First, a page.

The Global Sanitation Fund programme in Nigeria

Date: 15th May 2015

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Executing Agency:
United Purpose
Programme duration:
2012-2017
Programme Coordinating Mechanism:
Chaired by the Federal Ministry of Water Resources, Department of Water Quality Control and Sanitation

The GSF-supported Rural Sanitation and Hygiene Promotion in Nigeria (RUSHPIN) programme covers six Local Government Areas (LGAs) in Cross River and Benue states. An additional six LGAs in these states are targeted through counterpart funding from the Government of Nigeria. Through joint implementation by state and LGA WASH bodies, as well as civil society organizations, RUSHPIN is intended to be a catalyst for achieving sustainable sanitation for all in targeted states.

2016 Highlights

In 2016, Obanliku was verified as the first of the 774 LGAs in Nigeria to achieve ODF status (read more). This landmark achievement in the RUSHPIN-supported LGA was the result of community-led efforts to change behaviours and address sanitation challenges. ODF status was verified through a rigorous process led by the Federal Ministry of Water Resources and National Task Group on Sanitation.

Overall, the triggered-to-ODF community ratio steadily increased throughout the year. By December, the programme reported a cumulative total of over 424,000 people living in ODF environments, an 80 percent increase from December 2015. Having ended open defecation in many households, communities, and an entire LGA, the emphasis is shifting to sustaining behaviour change and moving communities up the sanitation ladder. To this end, 2016 saw the piloting of Sanitation Clinics, which are community platforms for exploring improved sanitation technologies and options. Once community members see how easy it is to move to improve latrines, local artisans can be called upon by households to construct these facilities, providing income-generating and entrepreneurial opportunities.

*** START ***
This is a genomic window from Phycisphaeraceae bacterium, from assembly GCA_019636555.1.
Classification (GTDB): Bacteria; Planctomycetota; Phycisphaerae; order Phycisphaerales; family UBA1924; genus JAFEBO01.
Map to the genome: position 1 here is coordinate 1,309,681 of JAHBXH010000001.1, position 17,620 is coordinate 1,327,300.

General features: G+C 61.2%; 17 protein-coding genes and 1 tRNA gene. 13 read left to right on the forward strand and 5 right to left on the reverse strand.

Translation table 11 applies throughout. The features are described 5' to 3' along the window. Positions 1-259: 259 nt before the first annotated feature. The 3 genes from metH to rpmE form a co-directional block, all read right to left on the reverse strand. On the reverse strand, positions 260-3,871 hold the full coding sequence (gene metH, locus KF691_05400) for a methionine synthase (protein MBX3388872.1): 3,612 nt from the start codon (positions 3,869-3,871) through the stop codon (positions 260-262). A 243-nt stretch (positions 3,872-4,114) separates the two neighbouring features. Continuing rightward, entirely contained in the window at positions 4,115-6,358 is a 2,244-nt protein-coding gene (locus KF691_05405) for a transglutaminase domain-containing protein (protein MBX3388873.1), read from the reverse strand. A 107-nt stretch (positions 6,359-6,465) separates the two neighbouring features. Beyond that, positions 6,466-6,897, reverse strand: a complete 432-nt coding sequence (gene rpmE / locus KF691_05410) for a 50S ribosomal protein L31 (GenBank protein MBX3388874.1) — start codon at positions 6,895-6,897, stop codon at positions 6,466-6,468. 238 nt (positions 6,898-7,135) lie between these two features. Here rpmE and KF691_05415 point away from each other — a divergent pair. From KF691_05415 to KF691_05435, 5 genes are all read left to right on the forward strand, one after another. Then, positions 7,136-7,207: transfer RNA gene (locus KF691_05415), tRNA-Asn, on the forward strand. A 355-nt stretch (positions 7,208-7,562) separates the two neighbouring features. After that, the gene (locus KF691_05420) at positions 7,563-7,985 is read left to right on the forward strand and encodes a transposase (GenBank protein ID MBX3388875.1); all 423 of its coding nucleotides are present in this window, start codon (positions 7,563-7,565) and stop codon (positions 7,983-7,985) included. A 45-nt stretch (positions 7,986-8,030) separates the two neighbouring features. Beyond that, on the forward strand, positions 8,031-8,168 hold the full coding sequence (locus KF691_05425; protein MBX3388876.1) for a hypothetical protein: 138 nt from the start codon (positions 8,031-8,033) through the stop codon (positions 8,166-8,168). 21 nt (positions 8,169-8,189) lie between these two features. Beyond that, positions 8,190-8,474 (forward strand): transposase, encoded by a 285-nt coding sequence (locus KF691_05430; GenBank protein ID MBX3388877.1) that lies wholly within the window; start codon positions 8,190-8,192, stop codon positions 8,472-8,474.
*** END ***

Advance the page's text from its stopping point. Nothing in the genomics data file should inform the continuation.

In addition, the programme continued to build partnerships and secure additional funding to leverage and sustain its impact. This included the rollout of its sister programme in Cross River State, funded by the UK Department for International Development. The Community-Led Health Improvement through Sanitation & Hygiene Promotion in Nigeria programme is also managed by United Purpose, replicates the RUSHPIN model, and benefits from mutual learning with RUSHPIN.

Challenges

In 2014, a memorandum of understanding was signed between the Government of Nigeria, the Cross River and Benue State Governments and WSSCC to match the GSF’s funds and scale up RUSHPIN. This funding has not yet been released, delaying implementation in six additional LGAs. RUSHPIN will continue to help strengthen inter-ministerial coordination and drive state-level advocacy, to mobilize the release of funds. In addition, intercommunal conflict in parts of Benue State has compromised ODF achievements and put CLTS activities on hold. RUSHPIN continues to liaise with the State Government to monitor the security situation. To address data management capacity gaps among Natural Leaders, hands-on mentoring has been provided. Finally, the programme had to re-sensitize some Environmental Health Officers working as CLTS facilitators in the CLTS approach, after it was found that they had reverted to their previous methods of fining non-compliant households.

Learning and innovation

RUSHPIN has proven itself to be a leader in Nigeria’s WASH sector, driving learning and innovation. In 2016, the programme played a major role in Nigeria’s National Round Table Conference on Community-Led Total Sanitation, supporting coordination and sharing key lessons and best practices at the event.

Two key innovations were introduced and tailored to the programme, as a result of a learning exchange with the GSF-supported Uganda programme: Follow-up MANDONA and Institutional Triggering. Both have led to significant improvements. For example, during CLTS pre-triggering, the programme found that Institutional Triggering among ward leaders was more effective than only facilitating informational meetings for these leaders.

During the year, 1,657 teachers and school administrators were trained to establish Education Hygiene Clubs in schools, which focus on improving hygiene for children and empowering them as change agents. In addition, Natural Leaders have become a cornerstone of RUSHPIN, as they have proven crucial to supporting communities to achieve and sustain ODF status. Moreover, those that have led their communities to ODF status have been empowered to create groups of Natural Leaders that trigger and support other communities to achieve ODF. This approach has contributed to scaling up the programme.

Looking ahead

RUSHPIN and its partners have begun developing a reorientation strategy for the programme, to gradually transition to an expansion phase over the next four years. This will include a focus on securing the release of counterpart funds, supporting counterpart-funded LGAs, and sustaining achievements.

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